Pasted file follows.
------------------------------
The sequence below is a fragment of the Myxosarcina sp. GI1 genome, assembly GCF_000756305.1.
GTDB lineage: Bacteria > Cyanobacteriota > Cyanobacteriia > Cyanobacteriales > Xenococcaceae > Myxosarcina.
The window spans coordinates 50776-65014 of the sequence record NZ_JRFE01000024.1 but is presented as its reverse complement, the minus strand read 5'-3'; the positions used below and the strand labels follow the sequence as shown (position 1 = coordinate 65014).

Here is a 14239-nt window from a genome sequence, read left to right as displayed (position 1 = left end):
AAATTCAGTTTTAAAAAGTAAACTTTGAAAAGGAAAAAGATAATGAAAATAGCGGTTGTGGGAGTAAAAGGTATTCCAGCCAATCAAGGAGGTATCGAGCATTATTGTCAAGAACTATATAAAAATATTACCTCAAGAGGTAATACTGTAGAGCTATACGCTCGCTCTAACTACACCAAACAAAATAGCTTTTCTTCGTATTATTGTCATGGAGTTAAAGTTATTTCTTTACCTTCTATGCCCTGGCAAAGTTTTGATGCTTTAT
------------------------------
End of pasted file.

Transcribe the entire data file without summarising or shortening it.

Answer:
The sequence below is a fragment of the Myxosarcina sp. GI1 genome, assembly GCF_000756305.1.
GTDB lineage: Bacteria > Cyanobacteriota > Cyanobacteriia > Cyanobacteriales > Xenococcaceae > Myxosarcina.
The window spans coordinates 50776-65014 of the sequence record NZ_JRFE01000024.1 but is presented as its reverse complement, the minus strand read 5'-3'; the positions used below and the strand labels follow the sequence as shown (position 1 = coordinate 65014).

Here is a 14239-nt window from a genome sequence, read left to right as displayed (position 1 = left end):
AAATTCAGTTTTAAAAAGTAAACTTTGAAAAGGAAAAAGATAATGAAAATAGCGGTTGTGGGAGTAAAAGGTATTCCAGCCAATCAAGGAGGTATCGAGCATTATTGTCAAGAACTATATAAAAATATTACCTCAAGAGGTAATACTGTAGAGCTATACGCTCGCTCTAACTACACCAAACAAAATAGCTTTTCTTCGTATTATTGTCATGGAGTTAAAGTTATTTCTTTACCTTCTATGCCCTGGCAAAGTTTTGATGCTTTAT